Mother Eleanor O'Byrne R.S.C.J. (September 12, 1896 – October 4, 1987) was a civil rights activist and the fifth president of Manhattanville College. She was best known for her efforts to reform the American educational system in order to provide equity for women and African Americans, as well as facilitating the transfer of the Manhattanville College campus from New York City to Purchase, New York. She later was president of Universidad del Sagrado Corazón.
Sister O'Byrne in her office
|Born||September 12, 1896|
|Died||October 4, 1987(aged 91)|
|Predecessor||Grace Dammann, RSCJ (1930–1945)|
|Successor||Elizabeth McCormack (1965–1974)|
The values of religion and civic engagement were instilled in her from a young age, as her father, a prominent Savannah lawyer, was a member of such organizations as the American Irish Historical Society and the Knights of Columbus, as well as vice president of the St. Vincent de Paul Society, and president of the Female Orphans Benevolent Society. The family attended services at Cathedral parish, and carried those religious beliefs into their home. Her mother was also very religious, and donated money to the Cathedral of St. John the Baptist restoration effort.
Her mother died in 1903, and her father eventually remarried to Sara Lorene Wren, who happened to be a Manhattanville alumna from the class of 1900.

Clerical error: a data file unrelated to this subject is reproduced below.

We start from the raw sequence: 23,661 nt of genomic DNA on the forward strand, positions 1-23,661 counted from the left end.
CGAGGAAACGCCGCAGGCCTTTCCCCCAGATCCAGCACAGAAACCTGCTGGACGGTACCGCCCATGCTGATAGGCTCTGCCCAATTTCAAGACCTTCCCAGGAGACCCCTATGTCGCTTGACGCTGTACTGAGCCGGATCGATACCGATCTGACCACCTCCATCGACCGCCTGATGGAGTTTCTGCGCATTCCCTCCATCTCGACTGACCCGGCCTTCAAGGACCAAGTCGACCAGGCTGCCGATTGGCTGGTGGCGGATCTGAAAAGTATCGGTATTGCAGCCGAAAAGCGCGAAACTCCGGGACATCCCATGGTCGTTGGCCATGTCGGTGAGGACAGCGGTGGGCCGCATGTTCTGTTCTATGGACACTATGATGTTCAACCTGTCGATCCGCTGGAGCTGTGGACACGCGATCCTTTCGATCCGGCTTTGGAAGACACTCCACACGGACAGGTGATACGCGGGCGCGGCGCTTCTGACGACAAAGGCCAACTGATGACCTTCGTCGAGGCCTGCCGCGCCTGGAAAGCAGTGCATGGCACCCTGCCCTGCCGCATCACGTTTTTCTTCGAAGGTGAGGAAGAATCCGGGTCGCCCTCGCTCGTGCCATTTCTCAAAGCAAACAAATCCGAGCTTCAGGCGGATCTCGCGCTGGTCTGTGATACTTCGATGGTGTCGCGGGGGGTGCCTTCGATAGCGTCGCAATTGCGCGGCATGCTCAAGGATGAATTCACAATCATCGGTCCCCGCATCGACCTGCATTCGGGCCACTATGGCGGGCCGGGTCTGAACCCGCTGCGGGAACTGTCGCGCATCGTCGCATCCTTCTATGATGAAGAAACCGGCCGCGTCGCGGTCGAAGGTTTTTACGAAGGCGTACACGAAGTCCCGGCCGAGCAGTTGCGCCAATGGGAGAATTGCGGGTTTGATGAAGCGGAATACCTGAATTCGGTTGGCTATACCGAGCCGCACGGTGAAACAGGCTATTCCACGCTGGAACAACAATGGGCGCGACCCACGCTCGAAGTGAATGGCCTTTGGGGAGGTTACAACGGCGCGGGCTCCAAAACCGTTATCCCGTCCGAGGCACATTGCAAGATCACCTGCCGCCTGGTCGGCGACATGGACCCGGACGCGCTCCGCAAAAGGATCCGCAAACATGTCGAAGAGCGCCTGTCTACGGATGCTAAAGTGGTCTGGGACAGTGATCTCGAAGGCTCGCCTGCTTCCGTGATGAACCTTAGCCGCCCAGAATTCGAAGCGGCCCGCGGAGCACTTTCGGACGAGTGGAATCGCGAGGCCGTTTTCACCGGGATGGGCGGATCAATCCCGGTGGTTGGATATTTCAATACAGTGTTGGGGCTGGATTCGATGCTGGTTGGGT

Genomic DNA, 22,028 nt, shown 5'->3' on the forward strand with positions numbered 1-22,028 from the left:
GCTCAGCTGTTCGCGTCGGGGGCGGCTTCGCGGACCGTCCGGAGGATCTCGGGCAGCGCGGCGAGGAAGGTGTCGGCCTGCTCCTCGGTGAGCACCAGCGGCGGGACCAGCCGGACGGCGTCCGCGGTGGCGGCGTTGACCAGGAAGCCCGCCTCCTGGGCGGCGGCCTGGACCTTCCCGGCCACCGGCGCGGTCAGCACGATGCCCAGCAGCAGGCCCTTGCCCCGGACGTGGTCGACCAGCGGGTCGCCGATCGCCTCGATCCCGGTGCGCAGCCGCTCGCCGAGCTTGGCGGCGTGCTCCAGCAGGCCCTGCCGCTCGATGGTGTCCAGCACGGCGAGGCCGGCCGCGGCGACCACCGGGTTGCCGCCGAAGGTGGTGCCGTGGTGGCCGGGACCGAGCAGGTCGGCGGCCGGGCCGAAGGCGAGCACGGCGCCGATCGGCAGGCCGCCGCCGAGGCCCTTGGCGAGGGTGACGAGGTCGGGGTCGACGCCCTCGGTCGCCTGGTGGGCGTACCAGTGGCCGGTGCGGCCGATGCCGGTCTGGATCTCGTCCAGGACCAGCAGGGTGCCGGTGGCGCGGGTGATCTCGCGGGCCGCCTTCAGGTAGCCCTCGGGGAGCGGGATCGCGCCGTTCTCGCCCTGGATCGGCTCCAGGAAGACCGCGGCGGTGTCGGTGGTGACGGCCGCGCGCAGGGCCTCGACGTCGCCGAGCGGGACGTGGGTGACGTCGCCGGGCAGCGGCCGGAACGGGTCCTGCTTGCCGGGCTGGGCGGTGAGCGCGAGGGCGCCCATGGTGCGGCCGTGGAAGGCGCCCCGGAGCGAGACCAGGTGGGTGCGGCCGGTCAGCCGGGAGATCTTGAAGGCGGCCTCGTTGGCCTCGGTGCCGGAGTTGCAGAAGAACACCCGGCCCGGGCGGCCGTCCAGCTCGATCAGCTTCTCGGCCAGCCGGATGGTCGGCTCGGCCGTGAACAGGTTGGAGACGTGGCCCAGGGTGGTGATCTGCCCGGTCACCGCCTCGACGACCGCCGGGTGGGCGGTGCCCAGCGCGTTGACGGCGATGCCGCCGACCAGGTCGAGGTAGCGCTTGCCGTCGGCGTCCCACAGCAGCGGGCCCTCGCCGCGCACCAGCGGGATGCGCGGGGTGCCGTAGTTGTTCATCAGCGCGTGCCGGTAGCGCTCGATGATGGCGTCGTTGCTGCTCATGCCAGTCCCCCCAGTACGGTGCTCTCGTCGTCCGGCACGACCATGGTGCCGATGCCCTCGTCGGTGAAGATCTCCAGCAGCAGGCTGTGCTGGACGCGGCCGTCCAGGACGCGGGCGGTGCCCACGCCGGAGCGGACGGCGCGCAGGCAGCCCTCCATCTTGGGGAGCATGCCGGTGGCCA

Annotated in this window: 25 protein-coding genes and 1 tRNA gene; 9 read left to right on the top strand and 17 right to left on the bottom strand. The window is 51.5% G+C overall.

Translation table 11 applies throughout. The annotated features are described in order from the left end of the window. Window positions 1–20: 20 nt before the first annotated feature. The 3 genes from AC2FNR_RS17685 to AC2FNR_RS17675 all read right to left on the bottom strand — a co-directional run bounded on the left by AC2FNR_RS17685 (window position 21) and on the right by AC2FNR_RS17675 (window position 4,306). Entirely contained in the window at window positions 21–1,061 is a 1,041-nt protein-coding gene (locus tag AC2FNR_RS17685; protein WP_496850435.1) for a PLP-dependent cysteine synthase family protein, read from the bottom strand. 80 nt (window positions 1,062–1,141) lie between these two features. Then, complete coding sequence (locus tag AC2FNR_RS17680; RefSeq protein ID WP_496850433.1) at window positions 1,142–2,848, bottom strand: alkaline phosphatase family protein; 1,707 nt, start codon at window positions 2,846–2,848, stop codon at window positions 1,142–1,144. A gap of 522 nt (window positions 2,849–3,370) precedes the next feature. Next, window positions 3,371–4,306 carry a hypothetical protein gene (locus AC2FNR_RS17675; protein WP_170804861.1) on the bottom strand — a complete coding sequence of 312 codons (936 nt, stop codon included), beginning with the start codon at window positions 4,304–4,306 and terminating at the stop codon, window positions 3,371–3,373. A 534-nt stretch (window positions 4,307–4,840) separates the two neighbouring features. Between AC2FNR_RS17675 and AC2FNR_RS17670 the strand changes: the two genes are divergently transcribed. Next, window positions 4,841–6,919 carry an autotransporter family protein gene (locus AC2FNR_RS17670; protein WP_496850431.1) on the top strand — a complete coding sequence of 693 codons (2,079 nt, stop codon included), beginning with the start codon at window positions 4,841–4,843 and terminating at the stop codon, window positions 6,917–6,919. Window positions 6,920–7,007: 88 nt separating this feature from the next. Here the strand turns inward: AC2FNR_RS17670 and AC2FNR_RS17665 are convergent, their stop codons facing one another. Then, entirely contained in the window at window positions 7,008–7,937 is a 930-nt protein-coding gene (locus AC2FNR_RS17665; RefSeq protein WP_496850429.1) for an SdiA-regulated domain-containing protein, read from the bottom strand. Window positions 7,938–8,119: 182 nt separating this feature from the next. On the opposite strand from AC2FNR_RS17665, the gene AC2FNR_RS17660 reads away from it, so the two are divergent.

Education and early careerEdit
O’Byrne was first educated at the Pape School in Savannah, Georgia, and then furthered her studies at Manhattanville College. She won the ”Prize of Excellence” award at her graduation in 1915. The following year, she became a member of the Society of the Sacred Heart, and after doing her noviceship at Kenwood Convent, she took her vows on December 8, 1918. She then went on to get her Master’s degree from Fordham University.
She got her first job out of college as the Directress of Studies at Convent of the Sacred Heart, Overbrook, which is now known as Sacred Heart Academy Bryn Mawr, from 1924 to 1928. She was relocated to a Washington, D.C. area school within the Sacred Heart network for the 1928-1929 school year. She then got another Bachelor’s degree from Oxford in 1933, and was subsequently employed at Manhattanville College as a history professor for the 1933-1934 school year. She was given the post of Dean of Students the following school year, and remained as such until 1945. She got her second Master’s degree from Oxford in 1936.
O’Byrne was Manhattanville College’s president from 1945 to 1966, appointed as such after the unexpected death of her predecessor, Mother Grace Damman. O'Byrne was beloved by the students, and on a first-name basis with almost all of them.
During her tenure as president, she tripled the worth of the school to $19.1 million, and increased alumni contributions from $65,000 in 1945 to $169,050 in 1965. Additionally, she doubled the amount of faculty and increased the school’s enrollment from 399 students in her first year to 935 in her final.
She is most remembered for transferring the school to a new location. City College was struggling to keep up with a boom of new students in the wake of World War II, and requested permission to take over Manhattanville’s campus on September 15, 1949. Manhattanville got a new piece of land, the estate of Whitelaw Reid, a diplomat, that was located in Purchase, New York. They planned and constructed the new campus in one and a half years. The old Manhattanville campus was officially absorbed by City College on October 27, 1951 by the City of New York’s right of eminent domain. $8,808620 was awarded to Manhattanville for their campus and buildings.